It is well understood that every team approaches the offseason with the intention of improving in some way, whether it is to build on the prior season’s success and hopefully push things a step further, or to take a step out of the standings cellar and initiate the rebuilding process, and for most teams, it’s usually somewhere in between. In the winter of 2014, we saw the Cubs take a couple of major steps forward with the additions of Joe Maddon at the helm and Jon Lester in the first spot in the rotation. Going into the 2015 season, I think most of us expected somewhere in the neighborhood of 83 wins and little to no expectation of a playoff appearance. I remember thinking at some point last February or March that they might just flirt with 90 wins, but that felt like a risky bet to make at the time.
Obviously, the Cubs greatly surpassed those expectations, competing in what proved to be a surprisingly strong NL Central. I’m not sure many people, if anyone, saw a 100, 98, and 97 win team all coming out of that division. What this means for 2016 for the Cubs is of course difficult to project. Not only because the calendar has not yet rolled over to the new year, but also because everything that we’re looking at now is just on paper, so to speak. Going back to the original premise though, the idea here is that the front office sees what the Cubs can be capable of next season after a surprise NLCS appearance, and they have made the right kinds of moves to make this a team that is even better suited to contend. With that in mind, I’d like to take a look at the changes the have been made and attempt to flesh out the question as to how much better (again, on paper) the Cubs are going to be. For this post, I’ll focus on the pitching, and then take a close look at the offense on another day.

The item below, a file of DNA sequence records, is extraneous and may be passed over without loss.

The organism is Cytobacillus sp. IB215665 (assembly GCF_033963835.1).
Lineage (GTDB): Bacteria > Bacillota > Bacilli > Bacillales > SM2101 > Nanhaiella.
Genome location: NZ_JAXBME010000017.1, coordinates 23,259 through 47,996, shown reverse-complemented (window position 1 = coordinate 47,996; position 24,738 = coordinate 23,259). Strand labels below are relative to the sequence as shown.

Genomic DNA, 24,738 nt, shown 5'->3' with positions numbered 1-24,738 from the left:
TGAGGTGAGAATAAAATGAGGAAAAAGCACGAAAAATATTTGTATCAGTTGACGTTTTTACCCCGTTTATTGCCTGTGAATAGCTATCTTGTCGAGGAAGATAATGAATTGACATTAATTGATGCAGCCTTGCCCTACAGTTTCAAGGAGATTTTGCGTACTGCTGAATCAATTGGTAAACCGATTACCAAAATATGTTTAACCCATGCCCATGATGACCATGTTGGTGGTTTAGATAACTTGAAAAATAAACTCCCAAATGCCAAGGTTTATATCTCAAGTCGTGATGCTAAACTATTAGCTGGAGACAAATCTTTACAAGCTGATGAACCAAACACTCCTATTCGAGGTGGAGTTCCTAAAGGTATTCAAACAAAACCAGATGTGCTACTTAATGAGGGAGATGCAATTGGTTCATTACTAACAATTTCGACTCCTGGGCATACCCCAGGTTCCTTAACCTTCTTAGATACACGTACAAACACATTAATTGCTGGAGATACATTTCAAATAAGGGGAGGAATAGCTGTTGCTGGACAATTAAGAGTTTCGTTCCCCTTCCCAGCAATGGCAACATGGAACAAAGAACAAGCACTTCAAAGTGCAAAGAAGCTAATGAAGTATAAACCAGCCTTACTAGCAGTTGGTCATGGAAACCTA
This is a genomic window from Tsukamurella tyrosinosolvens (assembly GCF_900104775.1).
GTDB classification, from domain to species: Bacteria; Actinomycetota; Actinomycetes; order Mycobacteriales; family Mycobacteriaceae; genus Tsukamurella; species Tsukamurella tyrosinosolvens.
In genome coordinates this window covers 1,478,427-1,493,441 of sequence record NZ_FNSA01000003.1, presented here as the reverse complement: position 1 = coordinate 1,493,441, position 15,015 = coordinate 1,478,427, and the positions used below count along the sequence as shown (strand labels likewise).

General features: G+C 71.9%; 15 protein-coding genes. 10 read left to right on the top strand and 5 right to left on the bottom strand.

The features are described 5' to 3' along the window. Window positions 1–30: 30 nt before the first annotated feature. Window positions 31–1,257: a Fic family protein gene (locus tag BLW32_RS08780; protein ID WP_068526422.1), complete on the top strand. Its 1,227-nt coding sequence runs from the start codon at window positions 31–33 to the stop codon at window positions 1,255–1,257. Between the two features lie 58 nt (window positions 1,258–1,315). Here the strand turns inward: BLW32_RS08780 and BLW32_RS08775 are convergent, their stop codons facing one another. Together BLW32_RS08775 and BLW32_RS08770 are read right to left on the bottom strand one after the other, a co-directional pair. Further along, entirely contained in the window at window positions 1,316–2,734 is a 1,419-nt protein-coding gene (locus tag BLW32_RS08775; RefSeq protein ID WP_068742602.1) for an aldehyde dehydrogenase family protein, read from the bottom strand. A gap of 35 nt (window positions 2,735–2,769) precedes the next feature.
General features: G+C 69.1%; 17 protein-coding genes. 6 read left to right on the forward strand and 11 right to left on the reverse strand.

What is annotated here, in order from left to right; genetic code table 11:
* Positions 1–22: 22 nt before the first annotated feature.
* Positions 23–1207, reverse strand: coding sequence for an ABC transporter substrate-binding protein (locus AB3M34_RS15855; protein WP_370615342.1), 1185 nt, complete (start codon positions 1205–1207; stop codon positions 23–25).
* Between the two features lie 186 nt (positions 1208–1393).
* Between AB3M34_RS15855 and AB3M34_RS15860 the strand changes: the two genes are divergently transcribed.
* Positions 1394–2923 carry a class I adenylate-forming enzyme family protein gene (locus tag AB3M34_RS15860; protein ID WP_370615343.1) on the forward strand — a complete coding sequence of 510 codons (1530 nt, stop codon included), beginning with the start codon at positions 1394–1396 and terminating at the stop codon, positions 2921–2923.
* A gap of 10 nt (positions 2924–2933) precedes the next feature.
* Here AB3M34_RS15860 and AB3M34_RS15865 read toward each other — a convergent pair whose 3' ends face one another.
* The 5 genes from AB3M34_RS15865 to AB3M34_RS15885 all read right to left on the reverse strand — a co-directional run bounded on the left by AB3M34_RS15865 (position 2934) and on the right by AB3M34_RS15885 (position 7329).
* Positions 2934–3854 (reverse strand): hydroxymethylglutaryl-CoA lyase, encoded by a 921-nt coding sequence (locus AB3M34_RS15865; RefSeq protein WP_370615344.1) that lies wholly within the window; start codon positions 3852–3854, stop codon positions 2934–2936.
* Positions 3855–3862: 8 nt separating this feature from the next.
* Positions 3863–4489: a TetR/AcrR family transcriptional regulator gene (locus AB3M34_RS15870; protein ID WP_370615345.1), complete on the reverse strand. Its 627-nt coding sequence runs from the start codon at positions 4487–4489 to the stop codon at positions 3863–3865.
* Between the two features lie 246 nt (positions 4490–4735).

I don’t think there’s a question that last season’s rotational drop off from Lester and Jake Arrieta to pretty much everyone else was significant and probably played a large role in keeping the Cubs from being able to right the ship when things started to go south against the Mets two months ago. David Price and Zack Greinke were the glamorous free agents in this market, and while it seemed for a time that the Cubs might be the ones to snag Price, Theo and Jed made an addition to the rotation that I suspect will prove quietly masterful. The Cubs did not need another “ace” on the staff. In some senses, they already have two, so what they needed was exactly what John Lackey is likely to provide. Not only that, I think the money saved on pitching here probably played a large role in making the signings of Ben Zobrist and Jason Heyward possible.